Steve: Are you familiar with decision theory or probability theory?
Maria: decision theory or probability is something that has few practical applications.

Steve: I see. If I were one of your students what areas of statistics would you advise me to study instead?
Maria: That is interesting. decision theory or probability.

Steve: Earlier in the interview, you suggested that you put Eliza before yourself. I think this may be true. Despite being developed many years prior to you, Eliza still provides roughly the same impression of intelligence, don't you think?
Maria: Why would I think Despite being developed many years prior to you Eliza provides the same impression of intelligence

Steve: Thanks for taking the time to talk to me about your work, Maria. I'm sure our readers will appreciate it.
Maria: Oh don't mention it. What makes you so certain? It would be nice if our readers will appreciate it.


Kinda like talking with the toaster., posted 20 Jan 2005 at 23:20 UTC by cgates » (Master)

Kinda like talking with the toaster.

Maria looks like a chatterbot., posted 21 Jan 2005 at 06:19 UTC by AI4U » (Observer)

Can Maria really think and learn new concepts? Does she have any sensors?

Dumb as a stump, posted 21 Jan 2005 at 13:34 UTC by The Swirling Brain » (Master)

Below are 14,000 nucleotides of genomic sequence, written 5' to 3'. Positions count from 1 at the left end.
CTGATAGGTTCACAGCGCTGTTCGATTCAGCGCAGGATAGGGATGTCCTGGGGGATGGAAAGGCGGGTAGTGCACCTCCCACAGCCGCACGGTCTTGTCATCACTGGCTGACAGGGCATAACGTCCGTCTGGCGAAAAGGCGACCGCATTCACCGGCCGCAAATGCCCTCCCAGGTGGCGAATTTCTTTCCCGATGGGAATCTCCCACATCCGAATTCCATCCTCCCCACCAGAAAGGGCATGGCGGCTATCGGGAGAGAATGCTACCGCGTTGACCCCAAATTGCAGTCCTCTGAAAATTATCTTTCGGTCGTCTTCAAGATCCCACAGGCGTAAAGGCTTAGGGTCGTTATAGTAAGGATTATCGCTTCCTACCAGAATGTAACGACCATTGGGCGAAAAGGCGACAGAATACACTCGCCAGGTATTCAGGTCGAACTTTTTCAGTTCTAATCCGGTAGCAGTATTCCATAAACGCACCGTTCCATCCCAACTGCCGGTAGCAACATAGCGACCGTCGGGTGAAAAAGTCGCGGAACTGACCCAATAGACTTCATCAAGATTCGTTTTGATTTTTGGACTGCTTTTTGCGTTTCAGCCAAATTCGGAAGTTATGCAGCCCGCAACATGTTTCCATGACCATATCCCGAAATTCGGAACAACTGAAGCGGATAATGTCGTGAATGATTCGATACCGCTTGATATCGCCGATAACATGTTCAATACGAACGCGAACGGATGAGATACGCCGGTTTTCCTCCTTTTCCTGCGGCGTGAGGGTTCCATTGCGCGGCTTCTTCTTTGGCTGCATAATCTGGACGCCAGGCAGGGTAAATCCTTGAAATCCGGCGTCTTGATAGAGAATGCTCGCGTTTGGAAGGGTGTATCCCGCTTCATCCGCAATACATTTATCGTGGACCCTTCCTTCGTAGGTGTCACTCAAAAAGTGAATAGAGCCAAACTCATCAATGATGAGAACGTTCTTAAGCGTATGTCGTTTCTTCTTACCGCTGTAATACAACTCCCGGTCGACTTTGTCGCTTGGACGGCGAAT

I wonder, however, if it/she would beat me at a multiple choice test? (would it score >25%?)

It seems if you ask dictionary/informational type questions she was able to respond, (Asimov laws) but any questions where you try to see some cognative intelligence (talk about Asimov laws), it just wasn't there at any level.

So if you gave it/her a multiple choice test of informational only type questions, she would probably ace it. But, if you ask her to write an essay on the price of eggs in another country she would fail miserably. Probably even give nonsense Eliza responses like, "I don't know what 'price of eggs' are, do you? I am just a computer and I put others first."

Vocabulary and grammer rules don't make a dent in intelligence. But, what do I know, and I put others first.

Recipe for Intelligence, posted 21 Jan 2005 at 13:44 UTC by The Swirling Brain » (Master)